Postcards from the Edge

ByCarrie Fisher

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Readers` Reviews

★ ★ ★ ★ ☆
kevin barry
Carrie Fisher's debut novel is a hoot. The language is very fluid, seeping straight into my imagination with ease; the scenes are sometimes hilarious and other times scary but masterfully written, very impressive for a first book! For those who know anything about Carrie Fisher, they will see that the book is semi-autobiographical; sometimes truth is stranger than fiction. I loved the myriad of original analogies and wonderful sentences, the book might be small and a fast read but fun and meaningful at the same time. At one time Carrie compares Suzanne's life to bread in a bakery with her nose stuck on the wrong side of the window, watching life pass by. Few passages really jolted me with wisdom and hilarious comparison to inanimate objects added certain amount of depth to the all ready semi serious book.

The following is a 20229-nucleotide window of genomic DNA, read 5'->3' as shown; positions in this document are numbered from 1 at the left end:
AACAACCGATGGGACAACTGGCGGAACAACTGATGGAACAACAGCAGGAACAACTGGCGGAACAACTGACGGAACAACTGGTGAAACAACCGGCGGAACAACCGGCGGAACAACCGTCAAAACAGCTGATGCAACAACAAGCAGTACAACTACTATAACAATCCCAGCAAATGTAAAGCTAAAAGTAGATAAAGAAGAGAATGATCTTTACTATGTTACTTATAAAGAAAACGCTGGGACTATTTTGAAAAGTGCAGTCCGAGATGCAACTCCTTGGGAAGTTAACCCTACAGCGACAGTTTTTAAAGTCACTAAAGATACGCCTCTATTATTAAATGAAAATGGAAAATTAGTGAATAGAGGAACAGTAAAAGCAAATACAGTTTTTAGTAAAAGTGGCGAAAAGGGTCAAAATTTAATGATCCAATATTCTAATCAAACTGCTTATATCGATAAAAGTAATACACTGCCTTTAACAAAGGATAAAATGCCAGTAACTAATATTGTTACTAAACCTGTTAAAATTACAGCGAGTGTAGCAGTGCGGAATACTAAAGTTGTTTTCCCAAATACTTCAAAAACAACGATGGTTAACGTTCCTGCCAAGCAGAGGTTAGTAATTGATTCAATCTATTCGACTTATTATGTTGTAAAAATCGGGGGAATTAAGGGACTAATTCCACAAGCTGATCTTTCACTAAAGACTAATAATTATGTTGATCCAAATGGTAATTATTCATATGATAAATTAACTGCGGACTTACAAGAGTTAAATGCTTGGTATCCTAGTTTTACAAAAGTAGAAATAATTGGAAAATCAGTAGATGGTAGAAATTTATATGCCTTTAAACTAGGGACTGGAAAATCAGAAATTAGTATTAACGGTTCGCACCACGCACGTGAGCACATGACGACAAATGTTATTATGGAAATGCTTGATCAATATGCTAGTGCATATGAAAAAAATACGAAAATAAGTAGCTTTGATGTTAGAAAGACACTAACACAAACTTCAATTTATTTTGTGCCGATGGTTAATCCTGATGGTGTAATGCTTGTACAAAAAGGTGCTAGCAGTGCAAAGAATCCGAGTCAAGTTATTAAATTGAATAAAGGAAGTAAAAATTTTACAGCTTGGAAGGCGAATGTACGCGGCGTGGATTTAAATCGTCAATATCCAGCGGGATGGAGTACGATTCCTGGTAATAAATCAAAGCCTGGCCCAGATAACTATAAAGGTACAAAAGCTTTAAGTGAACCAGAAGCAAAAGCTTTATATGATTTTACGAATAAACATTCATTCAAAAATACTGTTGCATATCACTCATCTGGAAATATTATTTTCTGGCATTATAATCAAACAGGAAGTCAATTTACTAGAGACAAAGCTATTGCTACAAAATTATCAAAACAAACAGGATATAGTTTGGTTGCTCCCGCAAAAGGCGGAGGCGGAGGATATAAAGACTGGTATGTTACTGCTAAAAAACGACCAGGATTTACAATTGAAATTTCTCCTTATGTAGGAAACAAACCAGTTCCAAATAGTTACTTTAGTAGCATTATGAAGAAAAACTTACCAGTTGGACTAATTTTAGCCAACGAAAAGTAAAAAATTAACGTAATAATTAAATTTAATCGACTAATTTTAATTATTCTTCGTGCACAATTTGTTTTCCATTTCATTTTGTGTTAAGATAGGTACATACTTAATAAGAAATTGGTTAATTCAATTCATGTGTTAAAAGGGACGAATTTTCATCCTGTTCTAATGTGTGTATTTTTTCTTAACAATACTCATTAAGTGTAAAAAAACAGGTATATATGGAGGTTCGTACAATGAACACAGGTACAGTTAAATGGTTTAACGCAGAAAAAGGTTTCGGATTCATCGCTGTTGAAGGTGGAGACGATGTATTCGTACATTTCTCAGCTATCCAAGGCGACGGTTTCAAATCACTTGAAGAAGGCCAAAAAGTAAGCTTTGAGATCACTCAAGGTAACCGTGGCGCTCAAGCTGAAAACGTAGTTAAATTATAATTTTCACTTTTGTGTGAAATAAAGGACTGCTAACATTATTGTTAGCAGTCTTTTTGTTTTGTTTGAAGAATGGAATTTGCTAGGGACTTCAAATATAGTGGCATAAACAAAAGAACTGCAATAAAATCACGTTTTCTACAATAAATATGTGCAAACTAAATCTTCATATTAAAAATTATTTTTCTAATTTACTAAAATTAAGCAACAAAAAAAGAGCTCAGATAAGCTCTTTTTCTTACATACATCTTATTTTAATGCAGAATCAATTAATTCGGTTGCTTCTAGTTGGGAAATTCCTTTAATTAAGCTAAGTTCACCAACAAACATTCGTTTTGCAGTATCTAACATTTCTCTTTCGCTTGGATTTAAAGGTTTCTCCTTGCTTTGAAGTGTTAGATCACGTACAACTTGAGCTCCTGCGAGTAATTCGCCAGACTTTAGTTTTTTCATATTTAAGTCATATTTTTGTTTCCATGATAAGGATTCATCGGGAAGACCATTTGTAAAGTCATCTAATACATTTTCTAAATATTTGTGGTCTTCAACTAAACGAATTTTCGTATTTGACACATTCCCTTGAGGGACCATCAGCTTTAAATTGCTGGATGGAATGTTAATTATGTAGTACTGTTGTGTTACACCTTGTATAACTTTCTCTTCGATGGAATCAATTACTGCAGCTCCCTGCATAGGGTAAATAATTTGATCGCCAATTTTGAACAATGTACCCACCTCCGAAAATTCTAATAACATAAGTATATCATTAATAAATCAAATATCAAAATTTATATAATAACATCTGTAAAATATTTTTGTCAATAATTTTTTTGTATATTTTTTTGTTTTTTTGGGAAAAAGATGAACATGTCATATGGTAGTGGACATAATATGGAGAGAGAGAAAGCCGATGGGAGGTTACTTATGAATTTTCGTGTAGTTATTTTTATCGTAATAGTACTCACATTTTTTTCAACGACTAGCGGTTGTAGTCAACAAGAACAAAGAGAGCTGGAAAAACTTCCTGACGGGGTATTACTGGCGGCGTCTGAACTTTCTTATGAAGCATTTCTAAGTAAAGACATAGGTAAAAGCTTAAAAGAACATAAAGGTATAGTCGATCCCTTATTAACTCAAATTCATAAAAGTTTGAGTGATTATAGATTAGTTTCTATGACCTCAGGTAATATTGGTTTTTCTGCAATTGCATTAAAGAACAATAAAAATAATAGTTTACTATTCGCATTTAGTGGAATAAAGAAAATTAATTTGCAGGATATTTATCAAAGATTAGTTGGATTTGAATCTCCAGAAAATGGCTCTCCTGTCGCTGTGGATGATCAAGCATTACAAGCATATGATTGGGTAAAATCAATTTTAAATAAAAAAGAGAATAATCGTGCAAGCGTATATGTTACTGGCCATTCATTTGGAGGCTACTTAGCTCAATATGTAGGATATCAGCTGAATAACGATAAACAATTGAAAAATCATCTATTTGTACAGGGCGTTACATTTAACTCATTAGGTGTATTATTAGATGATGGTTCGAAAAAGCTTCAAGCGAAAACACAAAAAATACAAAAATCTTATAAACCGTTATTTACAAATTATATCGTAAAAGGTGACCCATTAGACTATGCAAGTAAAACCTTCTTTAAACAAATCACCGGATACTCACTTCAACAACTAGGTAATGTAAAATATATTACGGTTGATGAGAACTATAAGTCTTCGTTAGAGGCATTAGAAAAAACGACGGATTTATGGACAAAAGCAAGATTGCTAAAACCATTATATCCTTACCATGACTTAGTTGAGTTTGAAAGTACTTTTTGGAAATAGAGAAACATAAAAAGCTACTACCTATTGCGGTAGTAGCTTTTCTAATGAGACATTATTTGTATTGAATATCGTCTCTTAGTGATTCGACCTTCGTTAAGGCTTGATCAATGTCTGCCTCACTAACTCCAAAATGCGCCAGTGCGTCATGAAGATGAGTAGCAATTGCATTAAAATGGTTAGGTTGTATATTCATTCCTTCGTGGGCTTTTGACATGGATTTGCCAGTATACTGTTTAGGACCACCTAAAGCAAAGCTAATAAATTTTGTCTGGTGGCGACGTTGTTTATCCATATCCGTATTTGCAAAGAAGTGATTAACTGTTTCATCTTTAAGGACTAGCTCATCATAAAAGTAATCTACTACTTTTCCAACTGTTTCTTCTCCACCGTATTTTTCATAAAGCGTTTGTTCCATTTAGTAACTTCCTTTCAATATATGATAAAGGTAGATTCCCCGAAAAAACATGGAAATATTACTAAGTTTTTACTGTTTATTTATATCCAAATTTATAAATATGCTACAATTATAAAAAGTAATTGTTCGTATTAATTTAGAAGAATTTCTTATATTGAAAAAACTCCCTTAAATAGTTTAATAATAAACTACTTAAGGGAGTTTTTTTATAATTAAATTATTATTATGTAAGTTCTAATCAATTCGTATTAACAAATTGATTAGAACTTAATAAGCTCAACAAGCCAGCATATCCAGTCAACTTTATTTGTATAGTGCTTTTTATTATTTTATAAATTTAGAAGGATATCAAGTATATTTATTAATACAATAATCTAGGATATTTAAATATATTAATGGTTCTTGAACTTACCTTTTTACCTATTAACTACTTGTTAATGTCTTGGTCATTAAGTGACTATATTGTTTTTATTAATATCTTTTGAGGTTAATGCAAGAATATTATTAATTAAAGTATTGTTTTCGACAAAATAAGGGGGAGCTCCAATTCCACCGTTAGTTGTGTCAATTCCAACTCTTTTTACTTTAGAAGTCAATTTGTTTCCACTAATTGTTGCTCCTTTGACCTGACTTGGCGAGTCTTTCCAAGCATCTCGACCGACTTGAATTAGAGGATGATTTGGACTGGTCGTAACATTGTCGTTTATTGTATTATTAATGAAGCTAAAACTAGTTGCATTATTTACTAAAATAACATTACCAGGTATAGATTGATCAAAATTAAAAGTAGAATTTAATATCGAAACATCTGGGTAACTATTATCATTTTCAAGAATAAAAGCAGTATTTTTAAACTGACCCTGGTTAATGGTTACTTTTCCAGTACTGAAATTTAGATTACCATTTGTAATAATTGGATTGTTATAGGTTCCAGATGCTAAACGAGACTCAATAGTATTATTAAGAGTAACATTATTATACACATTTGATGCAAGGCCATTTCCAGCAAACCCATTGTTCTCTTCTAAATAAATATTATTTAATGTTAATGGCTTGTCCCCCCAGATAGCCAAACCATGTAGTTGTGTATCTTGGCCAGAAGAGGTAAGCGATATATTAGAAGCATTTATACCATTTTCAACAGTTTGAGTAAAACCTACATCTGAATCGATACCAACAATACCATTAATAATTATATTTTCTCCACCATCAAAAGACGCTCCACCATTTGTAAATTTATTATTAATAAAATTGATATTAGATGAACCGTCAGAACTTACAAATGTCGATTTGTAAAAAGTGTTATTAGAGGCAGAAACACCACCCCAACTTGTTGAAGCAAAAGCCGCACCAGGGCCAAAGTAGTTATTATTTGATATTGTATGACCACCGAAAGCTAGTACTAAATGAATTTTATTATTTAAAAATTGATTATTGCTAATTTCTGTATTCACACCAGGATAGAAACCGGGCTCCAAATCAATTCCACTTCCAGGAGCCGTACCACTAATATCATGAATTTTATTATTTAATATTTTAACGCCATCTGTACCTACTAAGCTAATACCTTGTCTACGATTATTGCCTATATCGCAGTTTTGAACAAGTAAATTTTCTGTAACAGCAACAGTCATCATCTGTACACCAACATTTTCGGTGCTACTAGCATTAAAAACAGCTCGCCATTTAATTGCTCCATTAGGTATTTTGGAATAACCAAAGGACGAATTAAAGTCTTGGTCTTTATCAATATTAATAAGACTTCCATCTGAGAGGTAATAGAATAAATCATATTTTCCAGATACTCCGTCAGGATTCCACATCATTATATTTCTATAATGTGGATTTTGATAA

After an overdose, Suzanne Vale, the well known actress, finds herself in a strange place - rehab. She fells like a cliché, an unhappy actress in rehab, what a shocker. A place where TV shows such as Outer Limits are treated as perfectly normal reality, she manages to make some new friendships even though many people seem crazy to her, she of course full of internal conflict knows deep down that she belongs there as well, but wouldn't want to be back, so she needs to find her balance and stop any self abuse that she somehow managed to pull on herself, basically she needs to learn to live her life without using drugs to solve any of her problems. On her quest to normalcy she meets just about anything but that, stuck in a place with people who are stranger than the craziest cookoos, whose addictions are perfectly portrayed (just read about the typical day of self denial that Alex leads - wow) and she manages to stay out of trouble enough to be let out into the real world. Once free she starts a new project but is quickly taken down from her euphoric state by complaints from the director, being told she needs to have more fun with her character, something she has a hard time after dealing with her hard times in rehab. Slowly Suzanne realizes that her life is a marathon, not a quick sprint to the finish line, she needs to take it one step at a time and enjoy each day, especially since life glides through time so fast.